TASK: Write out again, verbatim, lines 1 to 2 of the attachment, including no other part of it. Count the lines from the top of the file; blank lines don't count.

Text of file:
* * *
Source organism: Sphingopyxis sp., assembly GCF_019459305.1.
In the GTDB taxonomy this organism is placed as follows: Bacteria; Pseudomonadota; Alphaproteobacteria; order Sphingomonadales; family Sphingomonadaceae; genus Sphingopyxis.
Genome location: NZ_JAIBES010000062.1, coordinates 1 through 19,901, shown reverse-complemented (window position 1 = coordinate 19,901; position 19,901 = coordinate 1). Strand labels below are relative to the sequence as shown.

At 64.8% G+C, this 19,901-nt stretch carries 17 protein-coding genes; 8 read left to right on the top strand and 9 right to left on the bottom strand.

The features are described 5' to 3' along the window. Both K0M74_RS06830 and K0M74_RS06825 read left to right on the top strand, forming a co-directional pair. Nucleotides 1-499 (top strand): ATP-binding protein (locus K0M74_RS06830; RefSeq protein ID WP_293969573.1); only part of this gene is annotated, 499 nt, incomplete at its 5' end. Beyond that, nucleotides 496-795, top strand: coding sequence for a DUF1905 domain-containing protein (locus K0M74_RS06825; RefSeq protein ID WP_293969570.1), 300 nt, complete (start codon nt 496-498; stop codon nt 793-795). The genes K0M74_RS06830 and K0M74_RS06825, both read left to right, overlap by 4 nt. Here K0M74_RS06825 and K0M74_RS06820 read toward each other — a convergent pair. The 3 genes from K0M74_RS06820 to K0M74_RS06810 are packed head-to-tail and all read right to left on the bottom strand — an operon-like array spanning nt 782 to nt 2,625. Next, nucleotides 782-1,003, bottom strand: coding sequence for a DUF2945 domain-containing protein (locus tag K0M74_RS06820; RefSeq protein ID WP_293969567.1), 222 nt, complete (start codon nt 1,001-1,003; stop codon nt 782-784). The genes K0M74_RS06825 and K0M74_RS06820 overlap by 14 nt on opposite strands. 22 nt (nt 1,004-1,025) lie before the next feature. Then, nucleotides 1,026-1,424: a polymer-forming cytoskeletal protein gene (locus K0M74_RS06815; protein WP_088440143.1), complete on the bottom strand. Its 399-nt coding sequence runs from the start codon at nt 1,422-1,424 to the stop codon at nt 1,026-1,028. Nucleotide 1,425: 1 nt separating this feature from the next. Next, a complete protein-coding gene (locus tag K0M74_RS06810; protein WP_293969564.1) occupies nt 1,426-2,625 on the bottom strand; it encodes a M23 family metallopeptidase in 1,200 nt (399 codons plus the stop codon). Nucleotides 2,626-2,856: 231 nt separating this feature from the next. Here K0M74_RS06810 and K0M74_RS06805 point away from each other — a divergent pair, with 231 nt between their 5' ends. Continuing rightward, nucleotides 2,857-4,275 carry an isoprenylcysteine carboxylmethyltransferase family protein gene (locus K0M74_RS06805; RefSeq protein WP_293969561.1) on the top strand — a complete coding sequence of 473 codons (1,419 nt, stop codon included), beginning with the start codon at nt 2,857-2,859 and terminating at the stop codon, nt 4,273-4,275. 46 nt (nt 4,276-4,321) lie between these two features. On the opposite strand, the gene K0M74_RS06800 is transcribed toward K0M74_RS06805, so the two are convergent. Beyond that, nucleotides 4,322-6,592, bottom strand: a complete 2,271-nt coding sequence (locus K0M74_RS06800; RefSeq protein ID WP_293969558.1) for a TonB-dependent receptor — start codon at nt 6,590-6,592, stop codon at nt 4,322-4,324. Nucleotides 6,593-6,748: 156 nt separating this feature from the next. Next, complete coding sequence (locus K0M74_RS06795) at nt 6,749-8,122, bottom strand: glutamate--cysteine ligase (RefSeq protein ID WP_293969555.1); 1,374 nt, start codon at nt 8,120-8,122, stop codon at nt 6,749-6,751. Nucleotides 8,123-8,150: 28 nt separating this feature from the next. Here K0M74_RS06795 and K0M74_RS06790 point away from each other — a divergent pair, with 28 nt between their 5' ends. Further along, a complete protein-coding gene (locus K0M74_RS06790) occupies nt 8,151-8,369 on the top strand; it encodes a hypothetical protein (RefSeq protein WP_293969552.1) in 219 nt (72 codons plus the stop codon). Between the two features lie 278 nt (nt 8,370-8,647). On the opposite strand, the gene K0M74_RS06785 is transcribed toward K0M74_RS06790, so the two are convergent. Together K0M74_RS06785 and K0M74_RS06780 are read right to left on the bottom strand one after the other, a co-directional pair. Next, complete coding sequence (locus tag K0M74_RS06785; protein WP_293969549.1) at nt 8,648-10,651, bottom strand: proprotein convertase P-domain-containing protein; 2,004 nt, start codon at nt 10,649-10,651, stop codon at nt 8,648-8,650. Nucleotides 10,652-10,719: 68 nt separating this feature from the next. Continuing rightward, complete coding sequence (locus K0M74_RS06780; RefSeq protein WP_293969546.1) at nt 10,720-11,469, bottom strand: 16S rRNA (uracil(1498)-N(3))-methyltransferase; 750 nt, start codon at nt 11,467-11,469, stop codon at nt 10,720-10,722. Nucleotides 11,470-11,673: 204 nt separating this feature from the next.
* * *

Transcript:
Source organism: Sphingopyxis sp., assembly GCF_019459305.1.
In the GTDB taxonomy this organism is placed as follows: Bacteria; Pseudomonadota; Alphaproteobacteria; order Sphingomonadales; family Sphingomonadaceae; genus Sphingopyxis.